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Wednesday, 5 January 2011

New Year Resolutions - 5

Traditionally, homes were whitewashed in the weeks leading up to Christmas, the intention being to make sure the home was spic and span, ready to receive family and friends for the festive season.

In a similar spirit, Resolution 5 is to Whitewash your Research ie really tidy, organise and spruce up your records, to ensure that when next Christmas comes around, they're in great shape.

For some, this will be quite a daunting prospect. But, let's face it, the more daunting, the more likely your research material needs a darn good sort out.
  • Write or type up all your notes. Gather all your scraps of paper, Post-Its and notebooks into one place. Sift through and sort into surname/individual order or chronological order (whichever works best). Initially just concentrate on breaking down a mammoth project into smaller, more manageable tasks. Then tackle one task at a time. Create a realistic schedule and work systematically through it.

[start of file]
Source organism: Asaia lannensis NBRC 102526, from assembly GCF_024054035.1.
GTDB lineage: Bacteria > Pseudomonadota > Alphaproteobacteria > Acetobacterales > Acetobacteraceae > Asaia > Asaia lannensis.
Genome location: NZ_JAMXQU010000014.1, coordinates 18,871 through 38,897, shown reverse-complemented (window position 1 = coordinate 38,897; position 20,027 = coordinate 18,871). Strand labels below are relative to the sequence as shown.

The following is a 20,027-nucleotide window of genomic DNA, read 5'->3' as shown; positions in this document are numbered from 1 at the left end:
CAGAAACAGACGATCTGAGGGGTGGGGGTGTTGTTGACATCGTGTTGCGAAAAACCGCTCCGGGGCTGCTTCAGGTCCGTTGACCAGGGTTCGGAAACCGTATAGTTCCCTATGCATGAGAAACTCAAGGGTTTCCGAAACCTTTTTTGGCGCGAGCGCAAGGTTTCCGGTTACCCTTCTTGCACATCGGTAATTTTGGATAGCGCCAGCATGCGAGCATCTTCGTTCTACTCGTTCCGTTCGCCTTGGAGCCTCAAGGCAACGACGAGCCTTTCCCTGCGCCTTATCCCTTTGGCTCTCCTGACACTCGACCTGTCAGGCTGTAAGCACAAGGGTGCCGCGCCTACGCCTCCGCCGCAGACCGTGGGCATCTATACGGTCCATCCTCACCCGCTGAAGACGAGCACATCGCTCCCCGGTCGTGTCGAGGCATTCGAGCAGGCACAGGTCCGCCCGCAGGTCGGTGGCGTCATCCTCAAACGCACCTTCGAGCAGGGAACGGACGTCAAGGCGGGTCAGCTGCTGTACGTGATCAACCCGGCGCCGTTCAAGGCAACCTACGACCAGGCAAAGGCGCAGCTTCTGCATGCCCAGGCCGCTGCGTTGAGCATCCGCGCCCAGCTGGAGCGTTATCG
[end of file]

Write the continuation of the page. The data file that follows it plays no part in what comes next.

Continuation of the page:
• Label & archive your family photos. I went through this exercise myself last year and ended up with 976 photos, each one physically labelled, scanned with an identifying file name, and filed in 'decade' and 'surname' folders on my computer. This huge digital album was then transferred onto dvd, and I sent copies to all my siblings just before Christmas. I've also transferred the album onto two memory sticks – one lives in my purse, the other on my desk. I swear I've slept better in the last month, knowing that my family's photographic inheritance is safe, even if disaster should strike the original old photos themselves.
    1. Before you launch into labelling and scanning, make sure you have correctly identified all the people in the photos.
    2. Don't write directly onto the back of a photo.... write onto a self-sticking label and then attach it to the back of the photo.
    3. For long-term storage of originals, use acid-free, archival quality boxes.
  • Decide who will inherit your research: This will be taking the notion of a tidy-up a little too far for some, but I'll mention it anyway. Do you want the results of all your genealogy effort to languish in a loft when you've gone, or do you want to ensure someone else enjoys and/or continues your work? I'll assume the latter! In which case you need to make a decision, ensure several members of the family are aware of it, and, if necessary, leave written instructions. Depending on the make-up of your family, you might even want to divide your research between different branches of your family.